Fast forward to the second half of the Harvard game. The chance Rosen and Penn fans have waited four years for is slipping away. Brandyn Curry, Harvard's point guard and the best defensive guard in the Ivy League, has hounded Rosen for 30 minutes as soon as he brings the ball over half court. With 7 minutes to go, Rosen has nine points and the Penn deficit is nine.
But then Rosen gets to the free throw line for the first time in the evening. He then finds Henry Brooks for a layup. The lead is seven. With four minutes to go, Rosen comes over a pick on the left side of the floor and Curry gives him just an inch of space. Rosen rises and flicks his wrist. The lead is two.
Then Jerome Allen makes the decision of the season. Instead of running pick and rolls for Rosen with a Penn big man, a play Harvard has defended well all game, he has Miles Cartwright, Penn's other guard, set the pick so Rosen can get switched off Curry. Allen then calls for an iso, putting the ball in the hands of Rosen. It's his show, and he deserves it.
With three minutes left, Rosen gets isolated, drives right, crosses to his left, and hits a tough fadeway jumper. The Harvard lead is one. With ninety seconds remaining, Rosen repeats the very same play, this time hitting an even tougher fallaway from 16 feet. Harvard still leads by one. After Penn gets a stop, Rosen has the ball with 30 seconds remaining.
At that moment, the noise in Lavietes Pavillion was deafening. I'd wager Zack Rosen did not hear a thing. He faked right, and drove left, beating his defender and drawing a shooting foul. He calmly knocked down both free throws. Would you expect anything less? Penn leads by one.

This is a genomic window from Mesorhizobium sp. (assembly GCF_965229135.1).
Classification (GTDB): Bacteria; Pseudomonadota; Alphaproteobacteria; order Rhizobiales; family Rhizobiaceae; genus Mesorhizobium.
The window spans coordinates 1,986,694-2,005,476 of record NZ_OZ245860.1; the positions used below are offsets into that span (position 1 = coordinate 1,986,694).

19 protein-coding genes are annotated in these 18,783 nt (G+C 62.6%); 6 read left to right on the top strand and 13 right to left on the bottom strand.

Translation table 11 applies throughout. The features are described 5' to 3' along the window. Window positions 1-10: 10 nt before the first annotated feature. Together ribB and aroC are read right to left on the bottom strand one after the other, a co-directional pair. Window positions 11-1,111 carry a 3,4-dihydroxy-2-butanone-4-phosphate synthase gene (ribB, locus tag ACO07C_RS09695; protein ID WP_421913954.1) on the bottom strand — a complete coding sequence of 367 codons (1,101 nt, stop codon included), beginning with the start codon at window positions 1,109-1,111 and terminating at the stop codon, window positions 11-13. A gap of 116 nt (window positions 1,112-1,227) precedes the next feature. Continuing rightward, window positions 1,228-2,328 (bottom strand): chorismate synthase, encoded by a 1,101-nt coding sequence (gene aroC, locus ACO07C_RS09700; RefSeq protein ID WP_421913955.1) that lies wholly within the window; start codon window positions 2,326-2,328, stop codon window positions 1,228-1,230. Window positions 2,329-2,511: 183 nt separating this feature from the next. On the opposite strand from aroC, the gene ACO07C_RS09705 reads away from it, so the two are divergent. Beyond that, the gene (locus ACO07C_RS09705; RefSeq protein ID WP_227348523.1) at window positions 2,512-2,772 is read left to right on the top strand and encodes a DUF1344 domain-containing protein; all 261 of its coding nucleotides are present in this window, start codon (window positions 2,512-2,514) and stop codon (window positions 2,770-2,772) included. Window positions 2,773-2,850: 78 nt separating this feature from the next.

Harvard gets two great looks at the basket, including a dubious charge call on Kyle Casey that negates what would have been the winning basket, and Penn, improbably, had won at Lavietes. Jerome Allen's men had ended Harvard's 27-game home winning streak. Zack Rosen, of course, had scored Penn's final nine points.
Of course, in our game, fairytale endings rarely happen. Penn would go on to lose at Princeton, handing the Ivy League title to Harvard. On that night at Jadwin, Rosen's shots did not fall as they had the whole season, and the Quakers fell by double digits.
Zack Rosen's "failure" to get his team into the NCAA Tournament is one of the biggest achievements I have seen in college basketball. To bring his team from the depths of the worst seasons in recent program history to the brink of the promised land through his effort, talent, and will is inspiring. I am sure that Rosen often felt, as Auden put it, "beleaguered by the same negation and despair" that must thrive in struggling basketball teams. The walls of the Palestra serving as a constant reminder of the legacy his teams were not fulfilling. Yet, through it all, he showed an affirming flame, and in 2012, brought Penn basketball back.
I was devastated when Penn beat Harvard on that February night. I knew how Zack Rosen felt in that interview room in the Palestra one year earlier. I am glad to say I was able to witness his triumph.
|PENNSYLVANIA 55, at HARVARD 54|
PENNSYLVANIA 17-11 (9-2) -- M. Cartwright 3-6 2-2 8; Z. Rosen 6-14 4-4 20; R. Belcore 1-4 2-2 5; T. Bernardini 2-4 0-0 4; F. Dougherty 3-5 0-0 6; S. Rennard 2-3 2-3 6; H. Brooks 3-4 0-0 6; M. Howlett 0-0 0-0 0; M. Kukoc 0-1 0-0 0. Totals 20-41 10-11 55.
HARVARD 24-4 (10-2) -- B. Curry 2-6 1-2 5; O. McNally 1-4 4-6 6; K. Casey 3-6 6-9 12; K. Wright 1-3 7-7 9; W. Saunders 5-6 0-0 10; L. Rivard 3-6 0-0 8; C. Miller 0-2 0-0 0; S. Moundou-Missi 1-2 2-2 4; C. Webster 0-1 0-0 0; J. Travis 0-0 0-0 0. Totals 16-36 20-26 54.
Three-point goals: PENN 5-12 (R. Belcore 1-2; Z. Rosen 4-7; M. Cartwright 0-1; M. Kukoc 0-1; S. Rennard 0-1), HARV 2-11 (O. McNally 0-3; B. Curry 0-2; L. Rivard 2-4; C. Miller 0-2); Rebounds: PENN 15 (F. Dougherty 4), HARV 24 (K. Casey 6); Assists: PENN 7 (R. Belcore 4), HARV 13 (B. Curry 5); Total Fouls -- PENN 20, HARV 14; Fouled Out: PENN-H. Brooks; HARV-None.
© 2004-2014 The Mid-Majority. All content is the property of its authors.